birding Costa Rica

A rather Gargoylish image of a Smoky Brown Woodpecker!

Rufous-winged Woodpecker: This is always a nice bird to see and Costa Rica is a great place for it. Rufous-winged Woodpeckers are fairly common in both primary and secondary forests on the Caribbean slope. They sometimes join mixed flocks but tend to stay in the canopy. They often reveal their presence with their loud, jay-like calls and are seen on most trips to the Caribbean lowlands and foothills.

birding Costa Rica

Not the best image of a Rufous-winged but at least one of its staring bluish eyes is visible.

G0lden-Olive Woodpecker: This widespread highland species is fairly common in Costa Rica although it seems like it occurs at low densities. It can turn up in edge and forested habitats at any middle elevation site although it might be a bit easier around Monteverde.

birding Costa Rica

Cinnamon Woodpecker: This and the following species are members of the Celeus genus, a fact that makes them exceptionally cool because you won’t see anything like these rufousy, fruit eating woodpeckers up north! The Cinnamon Woodpecker is fairly common in humid forest on the Caribbean slope (lowlands and foothills) but its love for the densely vegetated canopy presents challenges to seeing it. However, patience and knowing its vocalizations usually result in sightings of this beautiful species when birdwatching where it occurs. La Selva, Quebrada Gonzalez, and most forested sites in the Caribbean lowlands and foothills are good for this bird.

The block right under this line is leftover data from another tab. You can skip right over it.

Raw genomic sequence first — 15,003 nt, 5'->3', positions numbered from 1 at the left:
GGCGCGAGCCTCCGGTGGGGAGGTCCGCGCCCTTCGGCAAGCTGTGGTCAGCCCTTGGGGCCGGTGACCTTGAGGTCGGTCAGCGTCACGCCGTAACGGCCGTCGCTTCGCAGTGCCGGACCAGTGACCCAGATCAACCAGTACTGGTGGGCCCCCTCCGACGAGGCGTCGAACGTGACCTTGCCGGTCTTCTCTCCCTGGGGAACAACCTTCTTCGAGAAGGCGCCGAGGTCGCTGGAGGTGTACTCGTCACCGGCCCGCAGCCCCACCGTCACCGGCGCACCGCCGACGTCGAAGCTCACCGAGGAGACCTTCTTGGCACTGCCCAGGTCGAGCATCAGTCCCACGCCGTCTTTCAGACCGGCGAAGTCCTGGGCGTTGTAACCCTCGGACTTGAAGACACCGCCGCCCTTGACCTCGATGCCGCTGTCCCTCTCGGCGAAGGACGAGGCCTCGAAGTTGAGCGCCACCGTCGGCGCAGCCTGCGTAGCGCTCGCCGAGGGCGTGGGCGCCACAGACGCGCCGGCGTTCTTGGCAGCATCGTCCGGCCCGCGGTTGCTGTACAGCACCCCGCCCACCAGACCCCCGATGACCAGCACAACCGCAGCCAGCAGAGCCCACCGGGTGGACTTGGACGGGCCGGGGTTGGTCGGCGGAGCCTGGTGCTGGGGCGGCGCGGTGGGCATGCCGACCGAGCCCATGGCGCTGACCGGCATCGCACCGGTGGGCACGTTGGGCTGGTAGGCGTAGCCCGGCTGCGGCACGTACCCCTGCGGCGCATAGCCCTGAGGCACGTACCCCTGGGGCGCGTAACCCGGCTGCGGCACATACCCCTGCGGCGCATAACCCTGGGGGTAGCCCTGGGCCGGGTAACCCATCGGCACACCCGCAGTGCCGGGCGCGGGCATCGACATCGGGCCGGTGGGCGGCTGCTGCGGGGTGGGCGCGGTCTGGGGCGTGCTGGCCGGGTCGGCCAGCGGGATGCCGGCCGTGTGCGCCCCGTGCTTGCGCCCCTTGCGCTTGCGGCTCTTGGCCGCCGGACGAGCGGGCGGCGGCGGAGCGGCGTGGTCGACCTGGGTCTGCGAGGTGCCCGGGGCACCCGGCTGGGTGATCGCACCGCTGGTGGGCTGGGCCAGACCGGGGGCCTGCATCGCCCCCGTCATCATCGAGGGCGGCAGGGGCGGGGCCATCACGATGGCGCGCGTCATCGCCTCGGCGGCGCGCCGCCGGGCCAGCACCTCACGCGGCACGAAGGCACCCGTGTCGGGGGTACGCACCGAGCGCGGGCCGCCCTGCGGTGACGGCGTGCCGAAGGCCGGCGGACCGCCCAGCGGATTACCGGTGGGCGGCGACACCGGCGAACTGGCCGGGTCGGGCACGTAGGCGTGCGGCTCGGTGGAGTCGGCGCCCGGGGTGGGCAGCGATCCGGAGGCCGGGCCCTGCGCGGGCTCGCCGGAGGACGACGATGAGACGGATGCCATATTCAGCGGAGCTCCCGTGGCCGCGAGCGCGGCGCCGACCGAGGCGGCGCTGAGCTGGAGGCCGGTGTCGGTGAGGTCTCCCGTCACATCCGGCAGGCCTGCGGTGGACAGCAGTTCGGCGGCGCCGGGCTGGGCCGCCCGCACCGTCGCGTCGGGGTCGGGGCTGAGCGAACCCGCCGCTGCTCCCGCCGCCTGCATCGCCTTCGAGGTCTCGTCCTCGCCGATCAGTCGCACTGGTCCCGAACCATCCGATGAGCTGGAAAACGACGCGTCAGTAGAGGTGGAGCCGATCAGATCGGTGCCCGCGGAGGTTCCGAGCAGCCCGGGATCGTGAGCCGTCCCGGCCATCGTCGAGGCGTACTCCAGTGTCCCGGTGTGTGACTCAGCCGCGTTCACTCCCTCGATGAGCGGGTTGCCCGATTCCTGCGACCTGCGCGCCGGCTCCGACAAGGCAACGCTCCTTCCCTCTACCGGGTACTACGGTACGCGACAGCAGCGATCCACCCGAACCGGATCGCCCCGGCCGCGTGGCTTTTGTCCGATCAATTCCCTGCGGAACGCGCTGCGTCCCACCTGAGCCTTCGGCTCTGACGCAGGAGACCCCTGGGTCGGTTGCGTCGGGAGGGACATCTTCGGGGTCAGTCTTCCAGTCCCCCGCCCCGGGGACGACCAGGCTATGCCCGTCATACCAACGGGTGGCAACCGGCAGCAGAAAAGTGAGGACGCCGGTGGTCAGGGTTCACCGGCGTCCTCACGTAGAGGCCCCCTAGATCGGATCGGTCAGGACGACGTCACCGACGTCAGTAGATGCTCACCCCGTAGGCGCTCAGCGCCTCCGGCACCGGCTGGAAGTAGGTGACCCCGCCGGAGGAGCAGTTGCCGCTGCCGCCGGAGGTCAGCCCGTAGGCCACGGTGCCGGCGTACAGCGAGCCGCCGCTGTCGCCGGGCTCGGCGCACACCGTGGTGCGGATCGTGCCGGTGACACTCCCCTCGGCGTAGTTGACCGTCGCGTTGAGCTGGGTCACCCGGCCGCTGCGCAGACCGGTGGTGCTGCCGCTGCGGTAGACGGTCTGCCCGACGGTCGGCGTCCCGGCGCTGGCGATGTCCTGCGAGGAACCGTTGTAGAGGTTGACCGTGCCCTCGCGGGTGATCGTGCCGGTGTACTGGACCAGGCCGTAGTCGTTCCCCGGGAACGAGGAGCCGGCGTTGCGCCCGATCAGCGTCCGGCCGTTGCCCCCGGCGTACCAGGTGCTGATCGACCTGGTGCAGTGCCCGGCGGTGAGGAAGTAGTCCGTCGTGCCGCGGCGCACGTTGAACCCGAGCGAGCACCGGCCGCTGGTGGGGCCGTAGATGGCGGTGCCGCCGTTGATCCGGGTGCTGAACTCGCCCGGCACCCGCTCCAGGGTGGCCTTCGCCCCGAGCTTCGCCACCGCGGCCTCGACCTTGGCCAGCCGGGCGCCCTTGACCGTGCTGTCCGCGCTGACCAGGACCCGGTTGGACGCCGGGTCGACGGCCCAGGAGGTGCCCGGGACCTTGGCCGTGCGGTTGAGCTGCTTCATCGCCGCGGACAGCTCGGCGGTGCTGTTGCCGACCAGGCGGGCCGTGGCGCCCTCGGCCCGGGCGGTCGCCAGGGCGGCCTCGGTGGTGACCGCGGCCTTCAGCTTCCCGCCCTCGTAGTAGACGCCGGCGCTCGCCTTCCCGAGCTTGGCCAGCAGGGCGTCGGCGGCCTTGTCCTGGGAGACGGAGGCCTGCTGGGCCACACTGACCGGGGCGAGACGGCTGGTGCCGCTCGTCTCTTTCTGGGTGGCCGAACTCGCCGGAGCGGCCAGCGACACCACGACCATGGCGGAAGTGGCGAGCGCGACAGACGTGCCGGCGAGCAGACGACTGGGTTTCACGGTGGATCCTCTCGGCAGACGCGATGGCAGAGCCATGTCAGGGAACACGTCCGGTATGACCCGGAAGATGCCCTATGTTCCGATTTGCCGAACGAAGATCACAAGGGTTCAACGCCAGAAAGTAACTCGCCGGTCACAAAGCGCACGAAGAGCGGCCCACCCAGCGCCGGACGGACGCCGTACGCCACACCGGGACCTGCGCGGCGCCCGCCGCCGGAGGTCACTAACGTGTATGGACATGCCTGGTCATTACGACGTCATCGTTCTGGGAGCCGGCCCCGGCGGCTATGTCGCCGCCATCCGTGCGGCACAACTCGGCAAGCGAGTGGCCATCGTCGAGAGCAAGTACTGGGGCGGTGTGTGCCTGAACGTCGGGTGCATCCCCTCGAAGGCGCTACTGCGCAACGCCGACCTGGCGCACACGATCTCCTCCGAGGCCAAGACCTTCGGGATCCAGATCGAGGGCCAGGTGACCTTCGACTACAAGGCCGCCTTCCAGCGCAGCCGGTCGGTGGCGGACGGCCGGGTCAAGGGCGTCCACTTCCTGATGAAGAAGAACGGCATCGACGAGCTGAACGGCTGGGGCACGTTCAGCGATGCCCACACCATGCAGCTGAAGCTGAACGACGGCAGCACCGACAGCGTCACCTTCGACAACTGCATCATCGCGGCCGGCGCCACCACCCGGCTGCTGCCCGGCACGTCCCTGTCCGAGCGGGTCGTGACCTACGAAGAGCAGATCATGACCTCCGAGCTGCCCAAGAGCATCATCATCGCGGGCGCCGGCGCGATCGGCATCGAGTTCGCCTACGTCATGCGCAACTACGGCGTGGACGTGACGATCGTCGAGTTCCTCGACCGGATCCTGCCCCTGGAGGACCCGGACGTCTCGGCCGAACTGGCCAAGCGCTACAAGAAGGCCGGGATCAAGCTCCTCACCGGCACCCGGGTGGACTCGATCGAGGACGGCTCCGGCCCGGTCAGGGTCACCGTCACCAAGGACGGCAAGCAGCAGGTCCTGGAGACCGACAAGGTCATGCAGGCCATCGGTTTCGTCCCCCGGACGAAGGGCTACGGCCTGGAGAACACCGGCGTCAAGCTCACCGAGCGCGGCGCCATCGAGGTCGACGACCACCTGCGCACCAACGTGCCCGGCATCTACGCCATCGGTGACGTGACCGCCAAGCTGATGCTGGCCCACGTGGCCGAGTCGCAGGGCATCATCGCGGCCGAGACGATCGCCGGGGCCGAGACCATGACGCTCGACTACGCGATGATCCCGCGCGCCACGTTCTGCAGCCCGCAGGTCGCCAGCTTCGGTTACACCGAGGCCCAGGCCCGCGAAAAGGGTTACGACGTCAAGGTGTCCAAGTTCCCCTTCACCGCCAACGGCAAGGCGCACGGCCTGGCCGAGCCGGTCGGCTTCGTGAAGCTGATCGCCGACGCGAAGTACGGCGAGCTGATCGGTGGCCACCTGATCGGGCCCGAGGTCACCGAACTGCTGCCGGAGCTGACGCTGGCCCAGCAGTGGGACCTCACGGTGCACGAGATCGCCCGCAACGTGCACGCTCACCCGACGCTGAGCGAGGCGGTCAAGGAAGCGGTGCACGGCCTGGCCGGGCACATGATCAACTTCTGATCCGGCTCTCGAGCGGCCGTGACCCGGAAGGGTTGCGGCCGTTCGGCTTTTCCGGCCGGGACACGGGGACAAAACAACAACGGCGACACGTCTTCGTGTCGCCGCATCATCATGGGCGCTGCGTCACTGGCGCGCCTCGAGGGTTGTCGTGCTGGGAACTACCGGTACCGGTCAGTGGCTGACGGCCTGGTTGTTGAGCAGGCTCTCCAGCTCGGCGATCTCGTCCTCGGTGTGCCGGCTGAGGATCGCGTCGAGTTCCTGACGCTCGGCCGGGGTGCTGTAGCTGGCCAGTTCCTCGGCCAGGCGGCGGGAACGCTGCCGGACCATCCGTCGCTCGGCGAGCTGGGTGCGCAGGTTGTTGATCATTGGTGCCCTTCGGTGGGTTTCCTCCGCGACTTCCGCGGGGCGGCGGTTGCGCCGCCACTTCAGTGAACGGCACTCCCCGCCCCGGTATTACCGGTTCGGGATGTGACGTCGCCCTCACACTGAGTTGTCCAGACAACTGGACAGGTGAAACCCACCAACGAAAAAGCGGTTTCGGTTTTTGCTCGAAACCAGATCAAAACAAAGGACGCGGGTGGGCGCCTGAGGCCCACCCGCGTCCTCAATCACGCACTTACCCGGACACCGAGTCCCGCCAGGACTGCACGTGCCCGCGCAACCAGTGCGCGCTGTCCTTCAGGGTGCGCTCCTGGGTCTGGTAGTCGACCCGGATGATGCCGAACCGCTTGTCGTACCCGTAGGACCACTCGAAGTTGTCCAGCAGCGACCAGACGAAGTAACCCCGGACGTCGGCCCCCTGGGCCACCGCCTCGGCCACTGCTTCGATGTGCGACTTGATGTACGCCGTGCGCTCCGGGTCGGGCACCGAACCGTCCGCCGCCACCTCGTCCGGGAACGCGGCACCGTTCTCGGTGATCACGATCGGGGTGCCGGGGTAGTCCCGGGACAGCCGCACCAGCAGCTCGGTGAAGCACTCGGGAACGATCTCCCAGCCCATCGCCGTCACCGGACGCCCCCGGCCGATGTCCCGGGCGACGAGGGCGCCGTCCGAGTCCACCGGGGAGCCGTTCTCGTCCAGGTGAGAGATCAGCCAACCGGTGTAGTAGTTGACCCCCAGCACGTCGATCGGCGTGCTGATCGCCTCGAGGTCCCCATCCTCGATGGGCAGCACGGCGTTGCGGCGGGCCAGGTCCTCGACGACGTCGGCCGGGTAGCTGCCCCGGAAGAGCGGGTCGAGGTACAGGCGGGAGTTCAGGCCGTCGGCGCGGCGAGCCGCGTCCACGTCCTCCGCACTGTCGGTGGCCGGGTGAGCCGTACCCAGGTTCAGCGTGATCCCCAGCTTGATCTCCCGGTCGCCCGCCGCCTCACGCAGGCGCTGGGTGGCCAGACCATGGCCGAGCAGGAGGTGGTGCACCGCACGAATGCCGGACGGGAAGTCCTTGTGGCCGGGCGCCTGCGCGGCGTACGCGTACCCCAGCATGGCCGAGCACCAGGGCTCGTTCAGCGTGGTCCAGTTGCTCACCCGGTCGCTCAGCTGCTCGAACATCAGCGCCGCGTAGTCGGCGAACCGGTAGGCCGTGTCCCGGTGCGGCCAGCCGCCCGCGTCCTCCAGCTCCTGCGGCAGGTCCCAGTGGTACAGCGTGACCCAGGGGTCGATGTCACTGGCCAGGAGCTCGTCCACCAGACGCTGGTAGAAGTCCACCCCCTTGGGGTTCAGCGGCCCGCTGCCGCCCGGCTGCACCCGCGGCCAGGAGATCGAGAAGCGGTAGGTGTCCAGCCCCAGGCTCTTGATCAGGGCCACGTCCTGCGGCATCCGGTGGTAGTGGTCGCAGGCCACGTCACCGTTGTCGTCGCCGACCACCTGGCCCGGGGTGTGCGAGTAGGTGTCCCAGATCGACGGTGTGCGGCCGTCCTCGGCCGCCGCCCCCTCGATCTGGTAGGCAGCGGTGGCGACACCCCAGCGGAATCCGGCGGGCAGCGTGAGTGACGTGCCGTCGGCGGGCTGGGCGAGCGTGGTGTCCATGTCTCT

No photos for this one either!

Chestnut-colored Woodpecker: This striking woodpecker is uncommon in Costa Rica but you still have a fair chance seeing it when birding in the Caribbean lowlands. It turns up in both primary forest and edge habitats at places like La Selva, Tortuguero, and most Caribbean lowland sites.

birding Costa Rica

Lineated Woodpecker: Common and widespread, the Lineated is one of the easier woodpeckers to see in Costa Rica. Birding in edge habitats and gardens at lowland and middle elevation sites usually turns up one or two Lineated Woodpeckers. Their laughing song is reminiscent of the Pileated’s (their northern cousin) and is often heard in hotel gardens.

birding Costa Rica

Pale-billed Woodpecker: This is the biggest woodpecker species in Costa Rica and is placed in the Ivorybill genus (Campephilus). Like other members of this celebrated genus (at least in ornithological circles), it gives a distinctive double knock. In Costa Rica, it shows up in forested sites in the lowlands of both slopes. It’s not super common but should turn up during a two week birding trip to Costa Rica.

birding Costa Rica